In a recent interview with The Root, ESPN analyst Jay Williams noted that while increased awareness around social justice issues is important, he’s far more concerned with the NBA’s interest in that subsequent action.
“If my family was safe and I have the biggest platform in the world to delineate my message on a day-to-day basis, considering everything we have right now, I utilize that platform,” he said. “I just don’t utilize the platform, I also utilize my connectivity with owners, with other high-level business people or people of influence to raise funds to create lobbyists to help us change the legislation. And I use my platform to tell people legislation I want to change.”
While not quite a legislative measure, ESPN reports that the NBA will be pooling a combined $300 million from every NBA owner and pour those funds into empowering the Black community over the next decade, via the newly launched NBA Foundation.
“We are dedicated to using the collective resources of the 30 teams, the players and the league to drive meaningful economic opportunities for Black Americans,” NBA Commissioner Adam Silver said in a statement. “We believe that through focused programs in our team markets and nationally, together with clear and specific performance measures, we can advance our shared goals of creating substantial economic mobility within the Black community.”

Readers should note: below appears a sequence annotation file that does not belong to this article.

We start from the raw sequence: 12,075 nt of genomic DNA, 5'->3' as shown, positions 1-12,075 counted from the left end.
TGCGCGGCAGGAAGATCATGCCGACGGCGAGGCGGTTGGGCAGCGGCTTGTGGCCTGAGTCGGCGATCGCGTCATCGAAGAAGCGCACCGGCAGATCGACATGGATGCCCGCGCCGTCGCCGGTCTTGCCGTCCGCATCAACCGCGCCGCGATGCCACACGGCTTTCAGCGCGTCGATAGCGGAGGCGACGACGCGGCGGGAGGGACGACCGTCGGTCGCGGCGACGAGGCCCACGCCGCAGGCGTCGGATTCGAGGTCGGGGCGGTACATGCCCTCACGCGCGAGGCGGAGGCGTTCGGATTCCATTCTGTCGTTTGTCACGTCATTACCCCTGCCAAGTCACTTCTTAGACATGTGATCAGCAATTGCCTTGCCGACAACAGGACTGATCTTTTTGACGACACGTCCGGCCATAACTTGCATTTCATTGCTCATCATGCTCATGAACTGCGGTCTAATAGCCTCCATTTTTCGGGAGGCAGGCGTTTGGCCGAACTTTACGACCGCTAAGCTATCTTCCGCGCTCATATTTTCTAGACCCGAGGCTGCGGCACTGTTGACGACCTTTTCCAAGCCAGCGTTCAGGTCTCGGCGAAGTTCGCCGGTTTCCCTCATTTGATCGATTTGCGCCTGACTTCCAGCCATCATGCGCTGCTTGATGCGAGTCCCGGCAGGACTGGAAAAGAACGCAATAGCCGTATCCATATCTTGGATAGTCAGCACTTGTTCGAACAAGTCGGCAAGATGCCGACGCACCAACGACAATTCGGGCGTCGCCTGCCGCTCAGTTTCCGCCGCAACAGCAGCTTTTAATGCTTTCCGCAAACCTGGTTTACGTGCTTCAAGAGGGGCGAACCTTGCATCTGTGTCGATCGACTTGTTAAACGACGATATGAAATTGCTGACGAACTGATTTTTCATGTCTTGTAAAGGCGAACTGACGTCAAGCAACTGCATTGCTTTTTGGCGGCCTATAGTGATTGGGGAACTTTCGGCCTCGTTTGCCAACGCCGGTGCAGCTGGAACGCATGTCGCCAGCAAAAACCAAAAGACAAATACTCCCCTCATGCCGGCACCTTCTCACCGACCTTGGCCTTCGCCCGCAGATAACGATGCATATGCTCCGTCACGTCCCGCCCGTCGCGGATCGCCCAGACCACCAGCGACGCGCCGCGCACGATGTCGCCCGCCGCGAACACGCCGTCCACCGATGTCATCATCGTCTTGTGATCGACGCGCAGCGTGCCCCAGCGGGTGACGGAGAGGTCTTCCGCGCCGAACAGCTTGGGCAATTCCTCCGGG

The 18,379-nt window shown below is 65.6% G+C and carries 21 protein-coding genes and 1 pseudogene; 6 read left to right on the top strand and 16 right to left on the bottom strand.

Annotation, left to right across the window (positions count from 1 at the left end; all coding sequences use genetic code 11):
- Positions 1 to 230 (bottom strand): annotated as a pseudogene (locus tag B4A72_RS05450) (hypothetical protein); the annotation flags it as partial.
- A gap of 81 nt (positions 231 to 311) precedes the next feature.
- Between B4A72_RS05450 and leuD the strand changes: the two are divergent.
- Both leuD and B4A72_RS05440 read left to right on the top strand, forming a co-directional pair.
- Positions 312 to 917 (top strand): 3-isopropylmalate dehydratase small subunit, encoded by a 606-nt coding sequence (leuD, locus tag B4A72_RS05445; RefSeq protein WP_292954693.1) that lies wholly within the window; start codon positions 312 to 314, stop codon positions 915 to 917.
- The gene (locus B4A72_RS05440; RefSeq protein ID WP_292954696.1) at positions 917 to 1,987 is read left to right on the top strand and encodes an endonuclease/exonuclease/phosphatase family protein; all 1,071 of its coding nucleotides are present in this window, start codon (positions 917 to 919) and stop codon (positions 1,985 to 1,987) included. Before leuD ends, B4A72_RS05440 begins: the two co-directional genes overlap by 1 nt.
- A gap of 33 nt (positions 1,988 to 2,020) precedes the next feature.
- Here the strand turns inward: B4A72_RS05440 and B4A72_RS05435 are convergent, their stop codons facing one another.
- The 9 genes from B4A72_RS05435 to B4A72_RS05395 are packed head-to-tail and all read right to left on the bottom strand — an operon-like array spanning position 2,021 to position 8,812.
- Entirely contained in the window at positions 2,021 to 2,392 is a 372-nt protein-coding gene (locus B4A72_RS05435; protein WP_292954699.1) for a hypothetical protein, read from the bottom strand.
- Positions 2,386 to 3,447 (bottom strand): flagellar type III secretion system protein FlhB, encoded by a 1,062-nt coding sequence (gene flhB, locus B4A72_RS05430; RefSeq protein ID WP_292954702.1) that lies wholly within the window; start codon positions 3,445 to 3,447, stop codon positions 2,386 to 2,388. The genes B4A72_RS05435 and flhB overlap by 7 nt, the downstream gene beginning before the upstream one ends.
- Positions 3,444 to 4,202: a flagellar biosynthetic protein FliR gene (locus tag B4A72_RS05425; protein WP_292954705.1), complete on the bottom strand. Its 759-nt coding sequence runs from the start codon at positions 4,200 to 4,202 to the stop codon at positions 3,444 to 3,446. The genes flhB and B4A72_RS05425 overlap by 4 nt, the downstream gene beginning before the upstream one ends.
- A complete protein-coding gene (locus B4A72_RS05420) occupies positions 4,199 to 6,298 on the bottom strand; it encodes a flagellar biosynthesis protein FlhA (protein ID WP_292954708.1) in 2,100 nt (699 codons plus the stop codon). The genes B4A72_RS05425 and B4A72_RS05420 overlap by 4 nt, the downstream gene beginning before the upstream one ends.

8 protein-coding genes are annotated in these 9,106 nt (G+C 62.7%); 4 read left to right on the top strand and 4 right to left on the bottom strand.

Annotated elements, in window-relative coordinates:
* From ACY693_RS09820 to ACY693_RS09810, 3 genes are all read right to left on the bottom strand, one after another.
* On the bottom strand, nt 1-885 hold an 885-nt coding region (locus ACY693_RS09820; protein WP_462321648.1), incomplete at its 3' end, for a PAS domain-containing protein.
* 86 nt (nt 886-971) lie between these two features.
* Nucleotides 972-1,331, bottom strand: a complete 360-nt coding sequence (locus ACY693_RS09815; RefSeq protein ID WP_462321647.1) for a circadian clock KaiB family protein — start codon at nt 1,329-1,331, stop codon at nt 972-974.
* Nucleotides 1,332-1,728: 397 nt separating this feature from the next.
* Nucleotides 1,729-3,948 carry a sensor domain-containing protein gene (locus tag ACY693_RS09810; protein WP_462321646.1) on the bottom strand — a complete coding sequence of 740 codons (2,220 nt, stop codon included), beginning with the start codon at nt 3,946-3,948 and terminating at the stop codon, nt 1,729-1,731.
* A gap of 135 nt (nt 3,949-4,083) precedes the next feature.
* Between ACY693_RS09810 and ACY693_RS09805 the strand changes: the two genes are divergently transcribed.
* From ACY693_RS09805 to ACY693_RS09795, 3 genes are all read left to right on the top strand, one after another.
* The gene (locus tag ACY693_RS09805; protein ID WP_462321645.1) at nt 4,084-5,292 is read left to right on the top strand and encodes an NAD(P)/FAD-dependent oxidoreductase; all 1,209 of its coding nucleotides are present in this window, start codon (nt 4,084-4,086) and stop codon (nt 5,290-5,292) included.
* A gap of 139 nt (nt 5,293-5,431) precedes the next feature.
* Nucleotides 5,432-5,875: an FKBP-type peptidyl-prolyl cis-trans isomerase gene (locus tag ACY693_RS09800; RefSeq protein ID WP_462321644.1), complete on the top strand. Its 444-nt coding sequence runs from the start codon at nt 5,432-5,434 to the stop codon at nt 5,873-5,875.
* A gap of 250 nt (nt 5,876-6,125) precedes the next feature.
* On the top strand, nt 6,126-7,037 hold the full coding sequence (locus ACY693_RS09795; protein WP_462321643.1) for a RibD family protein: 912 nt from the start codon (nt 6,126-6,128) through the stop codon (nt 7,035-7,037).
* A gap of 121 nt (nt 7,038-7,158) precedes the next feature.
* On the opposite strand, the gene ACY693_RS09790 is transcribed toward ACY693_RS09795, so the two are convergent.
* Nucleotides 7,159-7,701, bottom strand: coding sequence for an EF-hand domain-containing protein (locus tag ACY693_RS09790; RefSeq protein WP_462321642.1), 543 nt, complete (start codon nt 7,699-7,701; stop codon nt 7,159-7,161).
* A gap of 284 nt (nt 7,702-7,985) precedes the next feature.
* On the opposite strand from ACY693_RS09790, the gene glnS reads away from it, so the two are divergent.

As for the NBA Foundation, it’s a partnership between the NBA’s board of governors and the National Basketball Players Association whose main goal is to “help Black men and women with obtaining jobs, securing employment following school and with career advancement.” Additionally, it will support organizations throughout the country with “skills training, mentorship, coaching and pipeline development” in NBA cities, as well as developing programming and funding to combat the rampant racial inequality that permeates our society.
“Given the resources and incredible platform of the NBA, we have the power to ideate, implement and support substantive policies that reflect the core principles of equality and justice we embrace,” said Michelle Roberts, the NBPA executive director. “This Foundation will provide a framework for us to stay committed and accountable to these principles.”
Admittedly, this all sounds a bit nebulous. But considering the NBA Foundation is still in its infancy, my hope is that it will serve as a catalyst for significant progress within our communities.
Good shit, NBA.